A program between Elders and teachers that embeds Aboriginal language into a state school community has won the major honour at tonight’s 2019 Queensland Reconciliation Awards.
Premier Annastacia Palaszczuk said Mossman State School and Kuku Yalanji Language Advisory Group had been awarded the Partnership Award and the overall Premier’s Reconciliation Award for their initiative, Respect and Consultation: Honouring Kuku Yalanji Language at Mossman State Primary School.
“This initiative is a wonderful example of the benefits we see when we approach reconciliation as a community,” Ms Palaszczuk said.
“Kuku Yalanji Elders and Mossman State School staff have developed a program that has given the community a place for truth telling and acknowledgement of past wrongs, a place for Kuku Yalanji students to be proud of their heritage and culture, and a pathway for understanding.
“2019 is the United Nations International Year of Indigenous Languages and this program exemplifies how healing and learning can come from restoring languages and sharing culture.
“Acknowledging our history and valuing the knowledge of Aboriginal peoples and Torres Strait Islander peoples is key to our reconciliation journey.
“I congratulate Mossman State School and Kuku Yalanji Language Advisory Group for their commitment to nurturing a true partnership that has such positive outcomes for their community.
“Tonight we recognise them as a shining example of how respectful relationships and collaboration can help forge the path for reconciliation and a more inclusive society.”
The partnership was one of 16 inspiring and innovative initiatives recognised and celebrated at a ceremony in Brisbane as the winners and finalists of the 2019 Queensland Reconciliation Awards.
The Premier said the Queensland Reconciliation Awards celebrated businesses, community organisations, educational institutions and partnerships that were taking positive steps towards reconciliation across the state.
“My congratulations go to this year’s category winners for their contributions to reconciliation in Queensland and for their role in strengthening our communities,” Ms Palaszczuk said.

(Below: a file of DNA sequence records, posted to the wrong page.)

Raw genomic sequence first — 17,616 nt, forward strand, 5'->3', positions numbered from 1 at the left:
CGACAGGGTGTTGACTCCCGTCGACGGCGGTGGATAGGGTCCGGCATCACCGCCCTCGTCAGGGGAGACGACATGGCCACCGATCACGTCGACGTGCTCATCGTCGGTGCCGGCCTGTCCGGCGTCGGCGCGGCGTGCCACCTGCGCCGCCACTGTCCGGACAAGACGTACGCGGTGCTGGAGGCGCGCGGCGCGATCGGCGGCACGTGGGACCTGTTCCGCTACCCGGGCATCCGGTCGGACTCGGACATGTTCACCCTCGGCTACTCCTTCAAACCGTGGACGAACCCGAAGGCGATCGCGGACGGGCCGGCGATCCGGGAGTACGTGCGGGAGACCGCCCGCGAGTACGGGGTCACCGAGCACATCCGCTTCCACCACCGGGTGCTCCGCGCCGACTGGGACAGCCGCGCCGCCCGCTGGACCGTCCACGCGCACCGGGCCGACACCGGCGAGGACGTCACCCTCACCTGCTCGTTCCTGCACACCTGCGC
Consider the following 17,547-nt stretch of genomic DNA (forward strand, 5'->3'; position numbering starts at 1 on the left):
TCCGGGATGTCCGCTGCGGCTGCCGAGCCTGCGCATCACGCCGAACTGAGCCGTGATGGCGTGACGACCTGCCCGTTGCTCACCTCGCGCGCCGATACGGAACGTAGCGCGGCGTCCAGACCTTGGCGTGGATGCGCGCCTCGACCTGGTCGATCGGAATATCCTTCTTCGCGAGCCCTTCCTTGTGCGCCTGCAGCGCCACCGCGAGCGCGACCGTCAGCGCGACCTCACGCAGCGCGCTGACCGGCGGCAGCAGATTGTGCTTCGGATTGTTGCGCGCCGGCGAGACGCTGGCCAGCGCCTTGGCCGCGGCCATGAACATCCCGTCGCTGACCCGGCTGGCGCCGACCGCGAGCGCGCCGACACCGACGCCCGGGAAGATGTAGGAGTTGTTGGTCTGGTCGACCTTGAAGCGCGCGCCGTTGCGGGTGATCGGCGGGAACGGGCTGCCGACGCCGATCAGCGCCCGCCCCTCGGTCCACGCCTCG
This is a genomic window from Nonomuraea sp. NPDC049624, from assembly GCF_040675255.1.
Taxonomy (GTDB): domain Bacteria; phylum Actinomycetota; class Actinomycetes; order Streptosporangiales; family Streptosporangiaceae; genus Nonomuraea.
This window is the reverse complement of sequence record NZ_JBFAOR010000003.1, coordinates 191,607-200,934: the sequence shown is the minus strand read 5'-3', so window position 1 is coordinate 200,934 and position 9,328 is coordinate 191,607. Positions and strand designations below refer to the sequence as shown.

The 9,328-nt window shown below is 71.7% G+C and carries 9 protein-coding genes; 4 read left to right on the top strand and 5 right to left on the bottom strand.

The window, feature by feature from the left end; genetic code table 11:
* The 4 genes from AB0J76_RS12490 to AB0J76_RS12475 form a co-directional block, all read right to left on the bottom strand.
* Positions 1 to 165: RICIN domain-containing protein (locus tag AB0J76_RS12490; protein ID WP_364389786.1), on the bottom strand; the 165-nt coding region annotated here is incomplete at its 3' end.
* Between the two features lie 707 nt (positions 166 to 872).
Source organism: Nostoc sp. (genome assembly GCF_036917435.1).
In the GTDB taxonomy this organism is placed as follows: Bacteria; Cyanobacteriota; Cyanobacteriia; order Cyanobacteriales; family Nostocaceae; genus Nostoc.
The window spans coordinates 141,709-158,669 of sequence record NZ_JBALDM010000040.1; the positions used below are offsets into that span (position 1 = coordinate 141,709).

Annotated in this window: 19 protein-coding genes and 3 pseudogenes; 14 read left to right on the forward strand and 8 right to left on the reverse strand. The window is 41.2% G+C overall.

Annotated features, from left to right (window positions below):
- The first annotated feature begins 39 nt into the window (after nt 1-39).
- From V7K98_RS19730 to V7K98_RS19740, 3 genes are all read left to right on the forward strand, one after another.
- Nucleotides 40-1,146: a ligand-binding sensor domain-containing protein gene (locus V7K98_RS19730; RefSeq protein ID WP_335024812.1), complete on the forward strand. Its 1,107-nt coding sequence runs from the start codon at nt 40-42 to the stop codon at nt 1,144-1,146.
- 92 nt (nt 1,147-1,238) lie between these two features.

Yarrabah Aboriginal Shire Council won the Community category for the Yarrabah Band Festival, an annual event attracting visitors to the community, fostering cross-cultural collaboration by breaking down perceived barriers to engagement with Indigenous communities and providing career pathways for the region’s musicians.
Australian BlackCard Pty Ltd (The BlackCard), which provides cultural capability training, consultancy services and cultural tours to help people and organisations to work effectively with members of the Aboriginal community, won the Business category.
Bald Hills State School won the Education category for Turrwan Circle: Walking in the Footsteps of the Turrbal People, which has provided a platform for Indigenous students and families to become valued and respected members of the school community.
Deputy Premier and Minister for Aboriginal and Torres Strait Islander Partnerships Jackie Trad said this year’s award recipients were truly inspirational.
“The strength and diversity of initiatives honoured by these awards demonstrates the support for reconciliation in cities, towns and communities across Queensland,” Ms Trad said.
“We all shoulder the responsibility for reconciliation and it is encouraging to see so many businesses, community groups and educational organisations taking up the charge and leading the way.
“Reconciliation is ongoing, it’s an opportunity for truth-telling and there is always more to be done.”
Minister for Environment and the Great Barrier Reef, Leeanne Enoch presented the 2019 Queensland Reconciliation Awards on the Premier’s behalf.
“As a proud Quandamooka woman originally from Minjerribah (North Stradbroke Island), it has been an enormous privilege to present the 2019 Queensland Reconciliation Awards,” Ms Enoch said.
“Each and every one of this year’s winners and finalists deserve recognition for their hard work and genuine commitment to reconciliation.
“These are the organisations that are building true partnerships between First Nations Peoples and non-Indigenous Queenslanders to create opportunity in our state by acknowledging the past and working towards a more inclusive future.”
Johnathan Thurston, 2019 Queensland Reconciliation Awards Ambassador, also extended his heartfelt congratulations to the finalists and winners.
“I’m so honoured to be Ambassador for these awards and have the opportunity to witness what’s being done across the state to create meaningful change and positively impact the lives of Indigenous Queenslanders,” Mr Thurston said.
“This year’s winners should be incredibly proud of what they have achieved—they are certainly well deserving of this accolade.”
The Queensland Reconciliation Awards is an initiative of the Queensland Government through the Department of the Premier and Cabinet and the Department of Aboriginal and Torres Strait Islander Partnerships.
The awards are supported by BHP, Lendlease and ABC Radio Brisbane and Queensland.